ANSWER: If the seller responds, they have the right to inspect the defect(s) and offer to repair or replace, pay to have someone else repair or replace, or offer you money as compensation. While you may accept or reject a seller’s financial offer, the seller does have a right to repair or replace any defects, and you must allow them the reasonable opportunity to complete their intended corrective work before filing a lawsuit or initiating a dispute resolution process. Hopefully, they will fix your issue and you will be able to enjoy your home.
QUESTION: Ok, so what if they do their work and it is still not fixed?
ANSWER: In many cases, there will be a settlement negotiation back and forth between you and the seller. After any repairs are complete, if you are still not satisfied, you can initiate a lawsuit. Sometimes people do actually end up in court, but this decision should always be made with the help of an attorney who is experienced in construction defect cases. The pre-litigation negotiation phase is important, because if, for example, the seller offers you $20,000 to settle, and you reject it, and you later win in court but are only awarded $19,000, you may be considered the losing party under the PDA’s fee provision, and may have to pay the other side’s fees. In other words, you could end up paying more in fees than you win.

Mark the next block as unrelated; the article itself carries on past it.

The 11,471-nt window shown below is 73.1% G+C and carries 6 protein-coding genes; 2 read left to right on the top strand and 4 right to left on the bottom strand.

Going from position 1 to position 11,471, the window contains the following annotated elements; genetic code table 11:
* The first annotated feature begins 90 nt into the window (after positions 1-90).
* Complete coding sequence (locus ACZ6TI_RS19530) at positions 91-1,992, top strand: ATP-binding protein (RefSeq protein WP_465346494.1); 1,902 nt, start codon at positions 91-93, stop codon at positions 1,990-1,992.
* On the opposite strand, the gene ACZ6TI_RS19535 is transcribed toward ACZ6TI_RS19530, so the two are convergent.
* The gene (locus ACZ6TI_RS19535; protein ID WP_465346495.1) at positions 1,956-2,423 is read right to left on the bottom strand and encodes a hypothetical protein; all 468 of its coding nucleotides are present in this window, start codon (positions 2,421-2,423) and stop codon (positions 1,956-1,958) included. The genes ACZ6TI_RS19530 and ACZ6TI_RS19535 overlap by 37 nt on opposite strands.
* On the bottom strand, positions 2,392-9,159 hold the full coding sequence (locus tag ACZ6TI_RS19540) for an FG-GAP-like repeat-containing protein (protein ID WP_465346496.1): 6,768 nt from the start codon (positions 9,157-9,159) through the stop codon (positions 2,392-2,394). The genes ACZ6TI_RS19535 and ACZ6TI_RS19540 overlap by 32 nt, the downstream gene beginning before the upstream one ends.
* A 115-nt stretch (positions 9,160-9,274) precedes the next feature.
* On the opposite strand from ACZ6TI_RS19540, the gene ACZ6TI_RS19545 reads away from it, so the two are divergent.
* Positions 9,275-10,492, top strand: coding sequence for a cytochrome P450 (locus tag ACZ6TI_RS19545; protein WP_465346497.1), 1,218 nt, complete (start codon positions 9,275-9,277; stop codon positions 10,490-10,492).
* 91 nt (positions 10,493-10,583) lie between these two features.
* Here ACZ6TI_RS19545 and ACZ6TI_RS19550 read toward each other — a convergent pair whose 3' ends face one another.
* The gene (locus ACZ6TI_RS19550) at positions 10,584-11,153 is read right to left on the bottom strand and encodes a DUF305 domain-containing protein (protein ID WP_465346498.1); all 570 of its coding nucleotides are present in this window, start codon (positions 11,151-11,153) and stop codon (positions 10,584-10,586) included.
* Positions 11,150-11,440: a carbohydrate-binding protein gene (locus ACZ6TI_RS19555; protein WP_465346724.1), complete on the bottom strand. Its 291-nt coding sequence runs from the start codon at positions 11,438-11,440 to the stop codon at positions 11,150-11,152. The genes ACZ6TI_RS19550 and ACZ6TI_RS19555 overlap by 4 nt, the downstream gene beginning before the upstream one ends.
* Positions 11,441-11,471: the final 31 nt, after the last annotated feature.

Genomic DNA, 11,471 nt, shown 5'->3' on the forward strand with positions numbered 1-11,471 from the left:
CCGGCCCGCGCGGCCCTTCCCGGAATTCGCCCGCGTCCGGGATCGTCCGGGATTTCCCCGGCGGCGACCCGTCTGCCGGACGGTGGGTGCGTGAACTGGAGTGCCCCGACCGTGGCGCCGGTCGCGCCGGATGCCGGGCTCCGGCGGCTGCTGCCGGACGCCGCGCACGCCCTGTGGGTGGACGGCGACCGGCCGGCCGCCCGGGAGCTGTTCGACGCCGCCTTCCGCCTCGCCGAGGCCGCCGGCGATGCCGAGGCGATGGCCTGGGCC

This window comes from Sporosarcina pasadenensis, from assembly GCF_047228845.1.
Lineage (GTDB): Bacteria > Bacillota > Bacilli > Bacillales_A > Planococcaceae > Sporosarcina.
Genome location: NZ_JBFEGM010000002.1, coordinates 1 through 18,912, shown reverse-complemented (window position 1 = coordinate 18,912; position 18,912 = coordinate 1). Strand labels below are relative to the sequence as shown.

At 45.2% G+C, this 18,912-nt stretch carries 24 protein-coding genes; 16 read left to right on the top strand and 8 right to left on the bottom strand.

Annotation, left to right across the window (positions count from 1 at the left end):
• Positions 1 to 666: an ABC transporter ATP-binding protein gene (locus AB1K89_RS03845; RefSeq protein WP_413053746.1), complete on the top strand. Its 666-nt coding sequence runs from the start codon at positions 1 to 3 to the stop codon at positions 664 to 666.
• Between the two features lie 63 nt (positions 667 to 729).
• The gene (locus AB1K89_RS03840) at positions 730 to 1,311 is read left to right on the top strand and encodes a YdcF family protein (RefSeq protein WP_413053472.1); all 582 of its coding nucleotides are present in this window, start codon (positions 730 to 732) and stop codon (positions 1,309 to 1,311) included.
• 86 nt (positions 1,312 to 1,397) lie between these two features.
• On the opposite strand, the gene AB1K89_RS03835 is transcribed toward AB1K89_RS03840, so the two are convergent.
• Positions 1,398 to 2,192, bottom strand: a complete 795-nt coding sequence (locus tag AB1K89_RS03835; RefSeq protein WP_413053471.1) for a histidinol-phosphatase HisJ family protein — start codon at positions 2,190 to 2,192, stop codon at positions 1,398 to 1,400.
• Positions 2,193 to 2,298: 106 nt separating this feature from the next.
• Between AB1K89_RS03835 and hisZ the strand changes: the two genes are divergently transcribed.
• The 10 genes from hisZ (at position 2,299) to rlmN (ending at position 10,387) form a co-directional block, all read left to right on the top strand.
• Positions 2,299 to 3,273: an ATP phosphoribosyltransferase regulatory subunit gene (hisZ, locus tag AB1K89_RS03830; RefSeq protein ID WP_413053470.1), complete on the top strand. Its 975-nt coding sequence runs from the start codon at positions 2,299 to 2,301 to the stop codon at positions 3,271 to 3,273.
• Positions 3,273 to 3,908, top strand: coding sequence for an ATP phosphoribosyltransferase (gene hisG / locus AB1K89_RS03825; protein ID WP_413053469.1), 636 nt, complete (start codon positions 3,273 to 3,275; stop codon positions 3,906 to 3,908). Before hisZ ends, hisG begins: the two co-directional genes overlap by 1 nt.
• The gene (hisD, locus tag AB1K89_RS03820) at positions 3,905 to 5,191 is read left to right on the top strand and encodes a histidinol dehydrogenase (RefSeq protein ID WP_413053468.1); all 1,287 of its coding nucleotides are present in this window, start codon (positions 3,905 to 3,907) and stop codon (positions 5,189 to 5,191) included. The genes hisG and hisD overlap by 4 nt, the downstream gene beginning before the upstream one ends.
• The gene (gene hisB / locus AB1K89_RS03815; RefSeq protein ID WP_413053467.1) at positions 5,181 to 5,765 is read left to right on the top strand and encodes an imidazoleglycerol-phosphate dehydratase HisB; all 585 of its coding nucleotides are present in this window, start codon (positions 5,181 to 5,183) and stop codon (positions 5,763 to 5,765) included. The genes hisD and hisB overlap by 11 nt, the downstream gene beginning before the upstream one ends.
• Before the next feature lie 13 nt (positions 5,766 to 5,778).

QUESTION: What, that is crazy! Why is that the rule?
ANSWER: Because the PDA was written to reduce the number of lawsuits. One way to achieve that end was to encourage parties to settle their disputes before going to court. The attorneys’ fees section of the PDA is designed to help ensure that a party will not be inadvertently rewarded for rejecting a reasonable settlement offer, and ensures each party will base their settlement decision on the strength of their case before bringing it to court. Of course, if the seller offers you less than what you eventually win, they can also be ordered to pay your fees.
If you purchased a home in Arizona and later discovered defects, our Tucson attorneys will guide you through the process, advocate your position and skillfully negotiate the best possible outcome for you.
For more information, call us at 520-297-4411 or click on the CONTACT US link.
September 2019. Please note: this article is not intended to, nor does it, constitute legal advice, and is for informational purposes only. To obtain legal advice, please consult a qualified attorney.